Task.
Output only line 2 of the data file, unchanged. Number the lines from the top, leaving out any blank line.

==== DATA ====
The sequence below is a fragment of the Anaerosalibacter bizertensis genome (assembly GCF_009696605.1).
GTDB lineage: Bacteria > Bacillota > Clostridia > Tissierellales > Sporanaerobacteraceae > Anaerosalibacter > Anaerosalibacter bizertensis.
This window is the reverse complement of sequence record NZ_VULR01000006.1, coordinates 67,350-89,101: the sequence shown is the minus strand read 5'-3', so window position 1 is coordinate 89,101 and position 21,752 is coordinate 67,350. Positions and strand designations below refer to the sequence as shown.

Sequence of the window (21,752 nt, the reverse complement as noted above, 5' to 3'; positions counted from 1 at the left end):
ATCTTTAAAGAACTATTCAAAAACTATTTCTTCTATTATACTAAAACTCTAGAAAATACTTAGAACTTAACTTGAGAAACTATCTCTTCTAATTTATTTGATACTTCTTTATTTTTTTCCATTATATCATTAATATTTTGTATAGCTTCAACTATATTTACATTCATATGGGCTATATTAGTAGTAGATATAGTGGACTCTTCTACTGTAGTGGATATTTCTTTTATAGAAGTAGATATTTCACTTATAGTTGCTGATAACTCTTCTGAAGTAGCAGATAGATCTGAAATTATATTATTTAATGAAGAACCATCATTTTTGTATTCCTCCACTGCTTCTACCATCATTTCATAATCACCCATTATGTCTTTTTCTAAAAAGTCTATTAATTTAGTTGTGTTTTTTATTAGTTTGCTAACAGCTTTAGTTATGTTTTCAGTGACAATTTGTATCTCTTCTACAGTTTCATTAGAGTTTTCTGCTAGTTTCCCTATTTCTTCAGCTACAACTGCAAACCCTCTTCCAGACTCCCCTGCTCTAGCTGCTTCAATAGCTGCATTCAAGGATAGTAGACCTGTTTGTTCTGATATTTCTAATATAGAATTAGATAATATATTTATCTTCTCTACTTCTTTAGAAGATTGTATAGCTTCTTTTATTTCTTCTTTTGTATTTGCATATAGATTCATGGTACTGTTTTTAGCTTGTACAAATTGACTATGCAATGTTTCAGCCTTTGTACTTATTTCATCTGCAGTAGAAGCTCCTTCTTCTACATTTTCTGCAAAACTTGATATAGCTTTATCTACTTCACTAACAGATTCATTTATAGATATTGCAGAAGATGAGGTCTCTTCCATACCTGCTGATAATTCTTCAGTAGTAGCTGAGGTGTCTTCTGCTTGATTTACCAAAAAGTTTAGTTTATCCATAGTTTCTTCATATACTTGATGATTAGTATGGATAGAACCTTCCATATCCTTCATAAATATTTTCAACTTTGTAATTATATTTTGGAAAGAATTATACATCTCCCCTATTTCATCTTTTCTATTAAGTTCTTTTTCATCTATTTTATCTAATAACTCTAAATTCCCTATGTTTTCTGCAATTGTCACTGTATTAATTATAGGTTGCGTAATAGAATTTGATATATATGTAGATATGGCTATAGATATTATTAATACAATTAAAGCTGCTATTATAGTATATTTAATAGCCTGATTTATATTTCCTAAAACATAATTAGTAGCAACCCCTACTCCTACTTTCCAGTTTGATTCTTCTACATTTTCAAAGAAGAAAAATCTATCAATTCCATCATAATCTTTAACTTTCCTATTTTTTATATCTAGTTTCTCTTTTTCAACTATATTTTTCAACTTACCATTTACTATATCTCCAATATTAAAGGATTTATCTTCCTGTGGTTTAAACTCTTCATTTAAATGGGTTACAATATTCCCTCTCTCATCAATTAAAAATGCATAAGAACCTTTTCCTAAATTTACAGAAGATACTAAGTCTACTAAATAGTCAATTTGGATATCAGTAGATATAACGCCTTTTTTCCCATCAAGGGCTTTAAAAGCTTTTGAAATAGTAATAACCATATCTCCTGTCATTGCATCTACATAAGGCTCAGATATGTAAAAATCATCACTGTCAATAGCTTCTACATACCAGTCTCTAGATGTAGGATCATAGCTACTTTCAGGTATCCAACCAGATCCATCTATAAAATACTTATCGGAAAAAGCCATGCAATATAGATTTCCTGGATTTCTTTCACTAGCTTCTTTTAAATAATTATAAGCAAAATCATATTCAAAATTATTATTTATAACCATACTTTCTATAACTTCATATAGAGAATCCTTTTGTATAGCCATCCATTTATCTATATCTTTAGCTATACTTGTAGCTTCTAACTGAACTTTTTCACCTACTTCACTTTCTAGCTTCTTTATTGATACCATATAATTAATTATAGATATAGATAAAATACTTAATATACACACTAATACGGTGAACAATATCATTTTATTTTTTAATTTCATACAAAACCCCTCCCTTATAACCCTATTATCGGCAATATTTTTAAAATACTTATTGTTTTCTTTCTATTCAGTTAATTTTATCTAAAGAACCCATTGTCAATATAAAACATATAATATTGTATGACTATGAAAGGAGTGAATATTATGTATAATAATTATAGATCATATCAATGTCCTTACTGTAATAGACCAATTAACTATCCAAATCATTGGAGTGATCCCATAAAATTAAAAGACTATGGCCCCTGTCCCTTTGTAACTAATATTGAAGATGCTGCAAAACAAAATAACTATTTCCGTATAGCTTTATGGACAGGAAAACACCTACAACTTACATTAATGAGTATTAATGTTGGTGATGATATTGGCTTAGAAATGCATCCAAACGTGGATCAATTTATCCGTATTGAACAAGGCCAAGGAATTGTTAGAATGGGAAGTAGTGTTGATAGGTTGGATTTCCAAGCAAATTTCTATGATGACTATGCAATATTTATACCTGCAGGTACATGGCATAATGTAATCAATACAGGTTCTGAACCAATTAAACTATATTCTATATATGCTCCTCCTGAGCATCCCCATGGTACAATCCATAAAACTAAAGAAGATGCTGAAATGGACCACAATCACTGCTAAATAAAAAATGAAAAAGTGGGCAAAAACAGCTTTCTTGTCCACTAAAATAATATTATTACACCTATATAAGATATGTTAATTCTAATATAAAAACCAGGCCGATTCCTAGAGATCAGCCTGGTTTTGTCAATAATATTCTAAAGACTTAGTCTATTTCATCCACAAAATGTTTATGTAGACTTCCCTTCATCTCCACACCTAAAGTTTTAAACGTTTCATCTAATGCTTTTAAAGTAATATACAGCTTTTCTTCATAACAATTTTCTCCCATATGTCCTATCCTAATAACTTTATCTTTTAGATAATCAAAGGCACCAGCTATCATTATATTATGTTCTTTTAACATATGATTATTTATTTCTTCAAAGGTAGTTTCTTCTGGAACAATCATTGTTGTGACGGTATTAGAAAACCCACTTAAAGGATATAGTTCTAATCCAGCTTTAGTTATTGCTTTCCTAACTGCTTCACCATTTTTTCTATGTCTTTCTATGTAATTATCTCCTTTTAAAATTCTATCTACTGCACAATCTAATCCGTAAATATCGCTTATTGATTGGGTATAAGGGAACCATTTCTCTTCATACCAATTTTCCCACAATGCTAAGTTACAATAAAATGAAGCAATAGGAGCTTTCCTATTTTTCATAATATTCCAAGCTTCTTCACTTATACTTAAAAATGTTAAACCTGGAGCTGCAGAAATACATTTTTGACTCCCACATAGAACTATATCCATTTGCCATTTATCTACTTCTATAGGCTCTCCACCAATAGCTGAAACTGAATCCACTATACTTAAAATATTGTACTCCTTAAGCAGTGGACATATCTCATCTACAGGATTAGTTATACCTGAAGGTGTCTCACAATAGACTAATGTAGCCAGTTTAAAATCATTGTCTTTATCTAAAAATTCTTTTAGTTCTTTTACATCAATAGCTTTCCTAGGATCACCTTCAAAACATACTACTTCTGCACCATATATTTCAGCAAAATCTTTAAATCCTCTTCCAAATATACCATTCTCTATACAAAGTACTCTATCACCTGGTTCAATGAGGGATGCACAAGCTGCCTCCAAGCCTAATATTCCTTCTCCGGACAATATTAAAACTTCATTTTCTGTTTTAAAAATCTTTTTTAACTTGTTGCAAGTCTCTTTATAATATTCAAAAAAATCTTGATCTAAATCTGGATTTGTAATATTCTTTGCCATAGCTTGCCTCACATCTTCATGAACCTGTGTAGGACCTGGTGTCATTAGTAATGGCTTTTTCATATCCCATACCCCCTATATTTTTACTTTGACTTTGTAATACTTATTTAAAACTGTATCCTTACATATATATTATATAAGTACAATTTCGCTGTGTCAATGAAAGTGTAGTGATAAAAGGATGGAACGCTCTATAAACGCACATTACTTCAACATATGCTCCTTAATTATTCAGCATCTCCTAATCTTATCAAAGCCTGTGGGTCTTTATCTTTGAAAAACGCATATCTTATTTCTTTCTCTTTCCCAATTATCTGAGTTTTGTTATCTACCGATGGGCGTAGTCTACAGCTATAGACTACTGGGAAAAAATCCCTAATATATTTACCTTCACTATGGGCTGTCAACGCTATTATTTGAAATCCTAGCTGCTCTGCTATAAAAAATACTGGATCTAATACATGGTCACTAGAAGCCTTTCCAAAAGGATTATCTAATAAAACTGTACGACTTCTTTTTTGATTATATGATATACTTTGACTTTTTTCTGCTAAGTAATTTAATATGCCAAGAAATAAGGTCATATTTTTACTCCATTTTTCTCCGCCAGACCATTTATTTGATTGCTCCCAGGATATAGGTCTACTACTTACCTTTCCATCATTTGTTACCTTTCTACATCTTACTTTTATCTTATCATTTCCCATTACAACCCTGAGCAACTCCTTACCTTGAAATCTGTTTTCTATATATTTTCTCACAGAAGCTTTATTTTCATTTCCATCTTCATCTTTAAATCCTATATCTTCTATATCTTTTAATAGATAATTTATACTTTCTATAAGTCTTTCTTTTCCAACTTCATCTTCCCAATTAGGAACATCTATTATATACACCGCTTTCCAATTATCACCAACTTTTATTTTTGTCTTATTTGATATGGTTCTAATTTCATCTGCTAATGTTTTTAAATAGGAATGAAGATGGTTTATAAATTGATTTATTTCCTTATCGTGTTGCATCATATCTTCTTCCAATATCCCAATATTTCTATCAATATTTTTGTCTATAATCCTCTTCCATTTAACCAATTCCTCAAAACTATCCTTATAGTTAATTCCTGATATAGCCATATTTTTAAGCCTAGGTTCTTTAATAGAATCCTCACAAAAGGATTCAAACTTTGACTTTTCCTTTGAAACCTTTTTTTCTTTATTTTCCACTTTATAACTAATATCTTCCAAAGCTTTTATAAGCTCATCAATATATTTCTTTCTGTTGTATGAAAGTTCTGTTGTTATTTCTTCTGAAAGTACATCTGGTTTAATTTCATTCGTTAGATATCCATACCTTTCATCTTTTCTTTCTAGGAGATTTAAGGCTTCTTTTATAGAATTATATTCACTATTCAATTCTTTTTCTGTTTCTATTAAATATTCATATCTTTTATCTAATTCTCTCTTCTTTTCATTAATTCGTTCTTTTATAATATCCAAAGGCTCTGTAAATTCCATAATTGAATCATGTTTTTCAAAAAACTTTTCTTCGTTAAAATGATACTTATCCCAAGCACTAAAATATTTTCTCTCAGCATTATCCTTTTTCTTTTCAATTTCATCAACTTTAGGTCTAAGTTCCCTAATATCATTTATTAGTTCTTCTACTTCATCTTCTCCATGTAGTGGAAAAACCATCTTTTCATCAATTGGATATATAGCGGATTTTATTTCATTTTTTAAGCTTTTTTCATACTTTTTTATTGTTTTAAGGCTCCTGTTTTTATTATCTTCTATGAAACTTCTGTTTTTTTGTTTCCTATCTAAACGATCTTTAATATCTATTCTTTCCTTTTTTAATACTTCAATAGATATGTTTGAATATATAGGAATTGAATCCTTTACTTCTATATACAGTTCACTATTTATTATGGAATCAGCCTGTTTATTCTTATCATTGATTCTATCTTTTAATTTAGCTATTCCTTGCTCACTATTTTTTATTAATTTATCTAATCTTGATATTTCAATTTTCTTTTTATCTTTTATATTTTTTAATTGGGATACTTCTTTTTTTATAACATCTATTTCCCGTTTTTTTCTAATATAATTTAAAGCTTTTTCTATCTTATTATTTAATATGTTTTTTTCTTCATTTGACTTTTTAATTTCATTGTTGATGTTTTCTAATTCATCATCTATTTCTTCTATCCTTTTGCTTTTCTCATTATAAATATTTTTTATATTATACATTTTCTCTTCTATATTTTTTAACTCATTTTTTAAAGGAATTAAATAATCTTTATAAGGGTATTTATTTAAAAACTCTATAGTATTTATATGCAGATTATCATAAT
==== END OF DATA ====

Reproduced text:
GTDB lineage: Bacteria > Bacillota > Clostridia > Tissierellales > Sporanaerobacteraceae > Anaerosalibacter > Anaerosalibacter bizertensis.